Attribute: For the past 25 years, [Brand Name] has donated 20 percent of its billable time to providing free services for local businesses.
We hear the overarching messaging, we see what that means day-to-day and we see specifics as to how they live it.
The value of creating these messaging statements is (a) it forces you to identify what they are and (b) a record is created to share with current and new staff so everyone is living by the same messaging.
5. What angers you about your industry or your competitors?
We don’t get mad about something unless we’re passionate about it and believe it should be done differently.
- I become angry when marketers take advantage of small business owners by selling them websites that look pretty, but are functionally void of value.
- I get angry when businesses use their social media accounts to look like drunk toddlers. Or when they wish your cat a happy birthday and consider that “influencer engagement.”
I get angry about these things because proper use of social media and empowering small business owners are elements I am very passionate about.
Do you remember the last time you were fuming at your industry? Why were you so mad?
6. Where are your limits?
In a perfect world, your brand would be a perfect reflection of who you are and what you believe. But unfortunately, most of us have customers or clients or colleagues or dreams of a social life. That means we can’t always wear our hearts or our brands on our sleeve.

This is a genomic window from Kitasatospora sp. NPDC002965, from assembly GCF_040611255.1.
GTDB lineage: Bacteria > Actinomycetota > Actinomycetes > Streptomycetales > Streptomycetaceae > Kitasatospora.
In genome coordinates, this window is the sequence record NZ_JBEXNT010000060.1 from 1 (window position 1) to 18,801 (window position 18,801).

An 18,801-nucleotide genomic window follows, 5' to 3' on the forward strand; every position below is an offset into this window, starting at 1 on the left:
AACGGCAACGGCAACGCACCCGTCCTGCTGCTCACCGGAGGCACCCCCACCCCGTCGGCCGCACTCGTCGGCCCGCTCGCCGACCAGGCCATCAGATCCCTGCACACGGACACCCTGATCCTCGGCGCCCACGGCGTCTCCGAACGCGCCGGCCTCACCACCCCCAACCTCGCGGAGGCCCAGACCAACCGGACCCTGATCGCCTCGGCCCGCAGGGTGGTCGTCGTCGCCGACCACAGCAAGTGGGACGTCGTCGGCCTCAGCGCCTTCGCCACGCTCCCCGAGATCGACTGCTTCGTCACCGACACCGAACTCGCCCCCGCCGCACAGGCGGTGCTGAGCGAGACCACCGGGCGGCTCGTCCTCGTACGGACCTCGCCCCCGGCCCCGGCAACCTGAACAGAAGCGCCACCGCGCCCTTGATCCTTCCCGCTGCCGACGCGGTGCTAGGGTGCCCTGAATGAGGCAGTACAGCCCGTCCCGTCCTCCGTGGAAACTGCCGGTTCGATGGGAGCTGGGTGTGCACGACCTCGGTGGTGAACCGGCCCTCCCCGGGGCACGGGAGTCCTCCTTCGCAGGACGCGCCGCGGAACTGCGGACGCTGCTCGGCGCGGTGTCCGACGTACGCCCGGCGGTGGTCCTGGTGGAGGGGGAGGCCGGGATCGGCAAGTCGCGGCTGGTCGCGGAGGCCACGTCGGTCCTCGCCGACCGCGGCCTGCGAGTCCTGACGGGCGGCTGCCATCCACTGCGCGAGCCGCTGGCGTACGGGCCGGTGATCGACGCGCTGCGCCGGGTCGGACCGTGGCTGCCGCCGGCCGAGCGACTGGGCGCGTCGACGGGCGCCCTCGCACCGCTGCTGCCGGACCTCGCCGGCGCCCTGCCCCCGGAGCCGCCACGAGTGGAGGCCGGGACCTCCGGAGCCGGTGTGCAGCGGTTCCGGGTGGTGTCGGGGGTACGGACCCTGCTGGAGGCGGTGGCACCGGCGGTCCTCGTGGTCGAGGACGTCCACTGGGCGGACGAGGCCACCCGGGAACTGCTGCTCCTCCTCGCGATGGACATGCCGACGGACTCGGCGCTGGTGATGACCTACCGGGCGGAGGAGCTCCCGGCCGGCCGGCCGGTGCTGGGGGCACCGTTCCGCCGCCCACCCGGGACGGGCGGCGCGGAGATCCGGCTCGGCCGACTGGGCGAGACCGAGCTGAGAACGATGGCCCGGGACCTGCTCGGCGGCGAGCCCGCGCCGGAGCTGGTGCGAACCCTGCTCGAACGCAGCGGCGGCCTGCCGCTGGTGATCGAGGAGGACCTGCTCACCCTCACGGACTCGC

If you’re leaning toward a more informal, maybe controversial brand, be sure to create limits BEFORE you find yourself in hot water.
- How far are you willing to go?
- How much will you polarize to target your audience?
- What topics will you stay away from completely?
Know. And know now.
Claiming Your Voice
The purpose of the elements above are to help you understand your customer, your place in the market, your values and what you stand for as a brand. Once you’ve determined them, you must commit to bleeding them.
And that can be a problem for many brands who are fearful of putting themselves out there. I understand. But do it anyway.
It might feel awkward at first. You might feel vulnerable. But once the right customer is being attracted to the right message, you’ll see the power.
And once you decide on a voice to represent your brand – note it. Create a Brand Positioning Document to share internally and with all new hires to everyone knows the proper way to represent the brand, both online and off.